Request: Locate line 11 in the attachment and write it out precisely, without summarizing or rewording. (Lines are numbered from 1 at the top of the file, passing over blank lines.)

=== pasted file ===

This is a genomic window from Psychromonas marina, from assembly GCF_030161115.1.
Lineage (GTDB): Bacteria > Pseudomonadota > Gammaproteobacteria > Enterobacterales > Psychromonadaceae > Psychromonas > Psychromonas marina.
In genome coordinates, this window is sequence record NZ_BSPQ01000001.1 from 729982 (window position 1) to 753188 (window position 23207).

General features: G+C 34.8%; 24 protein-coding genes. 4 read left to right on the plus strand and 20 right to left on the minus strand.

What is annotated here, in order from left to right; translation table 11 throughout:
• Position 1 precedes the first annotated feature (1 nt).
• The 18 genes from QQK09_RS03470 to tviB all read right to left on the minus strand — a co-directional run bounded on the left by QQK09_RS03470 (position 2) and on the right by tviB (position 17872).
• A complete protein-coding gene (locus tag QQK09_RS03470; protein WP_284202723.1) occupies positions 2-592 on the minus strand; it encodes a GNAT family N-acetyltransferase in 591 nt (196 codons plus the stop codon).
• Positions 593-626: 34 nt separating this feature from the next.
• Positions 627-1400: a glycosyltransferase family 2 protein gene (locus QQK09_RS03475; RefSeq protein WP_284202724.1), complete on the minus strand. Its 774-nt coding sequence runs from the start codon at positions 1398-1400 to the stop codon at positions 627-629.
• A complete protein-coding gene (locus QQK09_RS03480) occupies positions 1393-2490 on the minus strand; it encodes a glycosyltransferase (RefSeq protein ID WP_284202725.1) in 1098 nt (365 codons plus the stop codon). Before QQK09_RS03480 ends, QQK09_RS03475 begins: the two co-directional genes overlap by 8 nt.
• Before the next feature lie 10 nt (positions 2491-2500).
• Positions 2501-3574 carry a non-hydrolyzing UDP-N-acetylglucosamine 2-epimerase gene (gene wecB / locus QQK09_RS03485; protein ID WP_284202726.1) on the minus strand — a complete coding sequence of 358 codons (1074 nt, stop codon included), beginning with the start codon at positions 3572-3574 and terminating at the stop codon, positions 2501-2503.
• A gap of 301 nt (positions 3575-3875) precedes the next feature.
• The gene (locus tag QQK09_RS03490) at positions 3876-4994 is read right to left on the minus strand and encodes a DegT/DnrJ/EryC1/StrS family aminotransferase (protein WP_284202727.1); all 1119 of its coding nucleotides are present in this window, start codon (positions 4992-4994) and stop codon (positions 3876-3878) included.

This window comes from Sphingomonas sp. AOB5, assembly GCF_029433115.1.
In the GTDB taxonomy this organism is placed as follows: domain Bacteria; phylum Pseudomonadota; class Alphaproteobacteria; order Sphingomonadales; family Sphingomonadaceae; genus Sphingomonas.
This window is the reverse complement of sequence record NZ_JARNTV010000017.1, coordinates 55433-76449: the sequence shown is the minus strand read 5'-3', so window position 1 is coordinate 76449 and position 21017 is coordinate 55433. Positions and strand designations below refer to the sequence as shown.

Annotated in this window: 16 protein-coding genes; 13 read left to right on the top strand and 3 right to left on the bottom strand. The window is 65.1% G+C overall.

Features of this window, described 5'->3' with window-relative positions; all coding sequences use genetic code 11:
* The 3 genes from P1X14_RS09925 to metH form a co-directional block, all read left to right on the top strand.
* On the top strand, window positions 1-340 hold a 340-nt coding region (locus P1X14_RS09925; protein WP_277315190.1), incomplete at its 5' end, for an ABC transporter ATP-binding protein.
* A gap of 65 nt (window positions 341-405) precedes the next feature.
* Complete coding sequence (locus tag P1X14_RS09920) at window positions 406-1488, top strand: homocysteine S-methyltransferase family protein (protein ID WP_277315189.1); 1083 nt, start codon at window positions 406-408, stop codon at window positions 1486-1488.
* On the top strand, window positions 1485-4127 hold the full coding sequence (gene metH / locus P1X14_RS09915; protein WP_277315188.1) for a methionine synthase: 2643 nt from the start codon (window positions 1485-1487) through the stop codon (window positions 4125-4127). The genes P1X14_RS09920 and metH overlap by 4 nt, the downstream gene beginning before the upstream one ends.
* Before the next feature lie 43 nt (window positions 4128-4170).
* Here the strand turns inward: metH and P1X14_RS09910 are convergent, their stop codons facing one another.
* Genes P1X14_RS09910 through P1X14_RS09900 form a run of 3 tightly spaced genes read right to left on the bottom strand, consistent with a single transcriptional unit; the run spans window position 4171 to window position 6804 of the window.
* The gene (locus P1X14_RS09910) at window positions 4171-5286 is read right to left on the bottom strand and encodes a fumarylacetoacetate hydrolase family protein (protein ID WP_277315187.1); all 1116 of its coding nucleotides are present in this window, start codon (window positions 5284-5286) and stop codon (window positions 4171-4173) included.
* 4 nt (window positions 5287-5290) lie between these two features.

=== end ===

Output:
• A complete protein-coding gene (locus QQK09_RS03480) occupies positions 1393-2490 on the minus strand; it encodes a glycosyltransferase (RefSeq protein ID WP_284202725.1) in 1098 nt (365 codons plus the stop codon). Before QQK09_RS03480 ends, QQK09_RS03475 begins: the two co-directional genes overlap by 8 nt.